Nick Nielsen is head of quantitative trading at Marshall Wace, a British hedge fund. He spoke at TradeTech in New York last month about his trading process. Nielsen’s advice to his audience was to develop a “repeatable process” and keep refining it through experimentation. We excerpt some passages from his talk.
On refining the strategy—
Try new things and sample the data and actually look at the statistics. That’s how you continue to make improvements. That’s how you get better at all the decision-making. The most important decisions, in terms of the relevance to the bottom line of your fund, will likely start at the very, very top level with some type of aggressiveness. Generally, it is immaterial whether you went to Dark Pool “A” or Dark Pool “B”–whether one is a little more toxic than the other–relative to the top line of the aggression or strategy choice.
On avoiding signaling—
You actually see effects in the market that are driven by the first letter of the symbol. So, if you are not thoughtful about how you randomize samples, you can effectively signal to the market that a big player is doing all of the stocks that begin with “A” one way and all of the stocks that begin with “B” another way.
On the costs versus benefits of developing and refining in-house trading strategies—
It’s similar to asking: Should we self-clear our own orders? It is technically cheaper on a marginal basis, but probably the fixed cost is too high. You have to look at turnover. Our funds are very, very high in turnover. A single basis point of savings will likely amount to savings of about $40 million to $50 million per year. So, the marginal improvement makes quite a bit of impact. It doesn’t make sense from a cost perspective for fundamental funds which have lower turnover.
On the alternative to doing it yourself–
They’re a number of brokerage services on the electronic desks that have outsourced process management. They can frame an experiment or process for you. And repeat it. And give you good data. Still, some people are concerned about a single broker doing it. That’s a problem because they can’t pay multiple brokers. But you could potentially do this with a number of brokers, provided that you have a similar set-up with all of them. And the data is formulaically derived very similarly. And the order flow is handled similarly.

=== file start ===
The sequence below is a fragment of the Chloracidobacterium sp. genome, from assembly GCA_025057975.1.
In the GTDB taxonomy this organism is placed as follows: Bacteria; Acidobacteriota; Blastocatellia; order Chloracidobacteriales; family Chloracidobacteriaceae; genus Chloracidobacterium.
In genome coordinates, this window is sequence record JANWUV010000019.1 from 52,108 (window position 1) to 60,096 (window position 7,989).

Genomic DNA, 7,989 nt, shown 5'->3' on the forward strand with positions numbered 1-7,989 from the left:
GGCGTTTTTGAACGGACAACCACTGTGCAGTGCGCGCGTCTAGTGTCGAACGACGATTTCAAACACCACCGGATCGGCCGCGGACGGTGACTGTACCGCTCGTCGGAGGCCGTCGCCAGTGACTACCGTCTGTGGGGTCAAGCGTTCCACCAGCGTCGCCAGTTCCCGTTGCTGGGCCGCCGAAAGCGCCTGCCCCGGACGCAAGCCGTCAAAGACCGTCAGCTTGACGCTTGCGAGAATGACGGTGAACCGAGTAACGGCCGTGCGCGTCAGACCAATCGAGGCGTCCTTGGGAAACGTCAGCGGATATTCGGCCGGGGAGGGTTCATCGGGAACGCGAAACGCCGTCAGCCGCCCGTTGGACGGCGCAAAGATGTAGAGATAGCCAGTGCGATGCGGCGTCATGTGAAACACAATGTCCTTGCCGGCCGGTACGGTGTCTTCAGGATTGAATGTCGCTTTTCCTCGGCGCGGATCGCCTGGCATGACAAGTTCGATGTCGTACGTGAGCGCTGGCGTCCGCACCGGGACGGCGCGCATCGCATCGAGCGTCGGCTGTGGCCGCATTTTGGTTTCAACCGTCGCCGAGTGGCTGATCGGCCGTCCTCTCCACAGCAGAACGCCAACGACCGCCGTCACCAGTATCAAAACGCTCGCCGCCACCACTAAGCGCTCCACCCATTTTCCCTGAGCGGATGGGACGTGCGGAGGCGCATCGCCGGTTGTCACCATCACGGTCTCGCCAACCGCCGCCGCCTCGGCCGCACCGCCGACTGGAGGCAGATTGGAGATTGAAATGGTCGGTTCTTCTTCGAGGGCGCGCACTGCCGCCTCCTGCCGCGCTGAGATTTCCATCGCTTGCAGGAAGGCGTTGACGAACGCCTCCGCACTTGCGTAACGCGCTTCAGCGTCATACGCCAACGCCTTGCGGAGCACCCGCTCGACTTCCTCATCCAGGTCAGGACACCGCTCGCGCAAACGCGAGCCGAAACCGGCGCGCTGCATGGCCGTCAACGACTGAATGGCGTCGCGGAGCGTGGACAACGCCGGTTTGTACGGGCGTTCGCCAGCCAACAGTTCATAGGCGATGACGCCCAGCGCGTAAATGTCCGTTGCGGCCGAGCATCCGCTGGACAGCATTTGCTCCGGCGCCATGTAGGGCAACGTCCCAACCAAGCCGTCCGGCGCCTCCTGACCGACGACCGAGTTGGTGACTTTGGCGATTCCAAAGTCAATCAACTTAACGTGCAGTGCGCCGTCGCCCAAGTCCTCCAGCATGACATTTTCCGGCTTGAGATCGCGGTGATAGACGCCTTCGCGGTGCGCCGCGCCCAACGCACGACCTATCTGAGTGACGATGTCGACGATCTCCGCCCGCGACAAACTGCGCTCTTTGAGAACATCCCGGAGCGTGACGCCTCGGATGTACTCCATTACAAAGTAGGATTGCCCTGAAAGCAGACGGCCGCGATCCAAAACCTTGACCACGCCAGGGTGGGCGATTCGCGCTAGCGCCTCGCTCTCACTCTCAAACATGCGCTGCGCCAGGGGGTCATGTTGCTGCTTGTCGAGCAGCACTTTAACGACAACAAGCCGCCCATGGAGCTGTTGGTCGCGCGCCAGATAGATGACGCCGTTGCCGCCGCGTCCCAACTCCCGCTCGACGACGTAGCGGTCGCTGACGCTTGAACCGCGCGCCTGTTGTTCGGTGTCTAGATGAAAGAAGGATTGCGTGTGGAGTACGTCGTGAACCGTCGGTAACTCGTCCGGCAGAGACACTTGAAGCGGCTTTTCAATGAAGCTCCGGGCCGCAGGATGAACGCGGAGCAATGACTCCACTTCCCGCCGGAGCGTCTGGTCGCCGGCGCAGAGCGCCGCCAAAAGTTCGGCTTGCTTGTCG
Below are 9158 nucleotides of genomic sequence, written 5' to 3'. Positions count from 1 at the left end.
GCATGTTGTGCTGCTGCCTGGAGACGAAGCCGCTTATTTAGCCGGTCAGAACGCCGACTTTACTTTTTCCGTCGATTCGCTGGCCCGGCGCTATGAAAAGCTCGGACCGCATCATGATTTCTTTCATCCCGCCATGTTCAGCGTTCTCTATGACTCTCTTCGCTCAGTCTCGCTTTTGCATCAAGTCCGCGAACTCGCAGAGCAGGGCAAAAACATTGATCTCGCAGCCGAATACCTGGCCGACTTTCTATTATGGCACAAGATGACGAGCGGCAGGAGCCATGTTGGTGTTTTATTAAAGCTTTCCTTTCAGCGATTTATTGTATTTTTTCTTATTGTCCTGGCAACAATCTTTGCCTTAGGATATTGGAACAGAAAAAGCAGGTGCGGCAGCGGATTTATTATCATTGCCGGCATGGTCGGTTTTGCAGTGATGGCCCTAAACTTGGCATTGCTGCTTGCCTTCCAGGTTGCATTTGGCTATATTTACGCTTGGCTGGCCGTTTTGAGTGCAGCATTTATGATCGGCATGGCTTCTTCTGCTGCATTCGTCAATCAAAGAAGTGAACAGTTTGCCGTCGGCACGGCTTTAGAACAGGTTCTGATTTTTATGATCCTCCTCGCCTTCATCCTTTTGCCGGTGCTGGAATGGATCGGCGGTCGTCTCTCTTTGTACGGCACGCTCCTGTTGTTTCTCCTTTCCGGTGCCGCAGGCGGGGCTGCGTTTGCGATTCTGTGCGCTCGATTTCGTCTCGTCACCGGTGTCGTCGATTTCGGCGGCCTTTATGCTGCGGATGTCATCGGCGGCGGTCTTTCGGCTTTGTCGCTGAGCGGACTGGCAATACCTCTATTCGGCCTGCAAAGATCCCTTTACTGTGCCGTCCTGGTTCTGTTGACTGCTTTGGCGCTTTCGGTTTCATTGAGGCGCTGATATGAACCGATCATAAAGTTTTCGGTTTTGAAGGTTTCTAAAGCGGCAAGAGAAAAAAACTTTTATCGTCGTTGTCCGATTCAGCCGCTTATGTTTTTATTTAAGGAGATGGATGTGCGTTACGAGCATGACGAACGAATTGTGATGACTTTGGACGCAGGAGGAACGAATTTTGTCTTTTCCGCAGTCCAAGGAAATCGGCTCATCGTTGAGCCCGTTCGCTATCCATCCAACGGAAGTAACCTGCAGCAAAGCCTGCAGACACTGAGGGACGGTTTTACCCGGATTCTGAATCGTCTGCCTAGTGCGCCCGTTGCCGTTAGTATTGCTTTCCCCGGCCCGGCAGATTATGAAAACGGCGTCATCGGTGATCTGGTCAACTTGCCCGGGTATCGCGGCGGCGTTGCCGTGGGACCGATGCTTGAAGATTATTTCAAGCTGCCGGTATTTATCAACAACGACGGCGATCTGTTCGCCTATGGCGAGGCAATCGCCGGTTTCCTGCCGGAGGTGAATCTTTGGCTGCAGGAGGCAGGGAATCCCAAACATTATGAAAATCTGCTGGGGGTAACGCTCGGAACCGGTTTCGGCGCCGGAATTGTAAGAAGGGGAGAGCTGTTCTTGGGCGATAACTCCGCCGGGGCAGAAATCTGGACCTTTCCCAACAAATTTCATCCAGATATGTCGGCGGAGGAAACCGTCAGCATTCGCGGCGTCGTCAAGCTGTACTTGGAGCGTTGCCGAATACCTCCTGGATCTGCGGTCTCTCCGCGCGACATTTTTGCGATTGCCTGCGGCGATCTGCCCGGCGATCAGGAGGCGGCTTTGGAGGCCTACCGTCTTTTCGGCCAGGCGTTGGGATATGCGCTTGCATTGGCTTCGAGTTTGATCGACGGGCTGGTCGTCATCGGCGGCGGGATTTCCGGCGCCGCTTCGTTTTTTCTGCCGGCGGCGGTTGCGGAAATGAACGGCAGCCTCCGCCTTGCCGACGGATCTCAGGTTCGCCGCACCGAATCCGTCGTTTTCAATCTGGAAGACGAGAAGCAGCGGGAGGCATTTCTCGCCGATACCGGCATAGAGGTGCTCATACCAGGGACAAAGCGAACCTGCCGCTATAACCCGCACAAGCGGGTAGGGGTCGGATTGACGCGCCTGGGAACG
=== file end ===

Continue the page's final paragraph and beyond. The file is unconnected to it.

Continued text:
On running two algorithms side by side for same order as a test—
I don’t think you should do that. Every part of a trade that you schedule has a permanent and temporary impact. And if you’re not giving one algo the opportunity to optimize the temporary impact piece, you will have a greater temporary impact piece between the two than with one schedule.
On real time transaction cost analysis–
Real time TCA is useless. If you’re going to change things all day long, you’re not going to have a repeatable process. If your slippage is high, does that mean you should change things? If it’s high at 10 o’clock in the morning, should you change everything? I don’t know. I think you need to stay determined and get a dataset that you can actually look over. It can’t be: Well, it was high so then I changed it to be more aggressive. It got worse, so I changed it to be less aggressive. That’s making the data…There’s enough data and enough complexity. You don’t need to make the decision harder.
On the pros of real time transaction cost analysis—
We have it. We built it. The only value of real time TCA is when you see a number that is very, very high or very, very low. It may be indicative of a problem in the process. It’s just an alerting mechanism.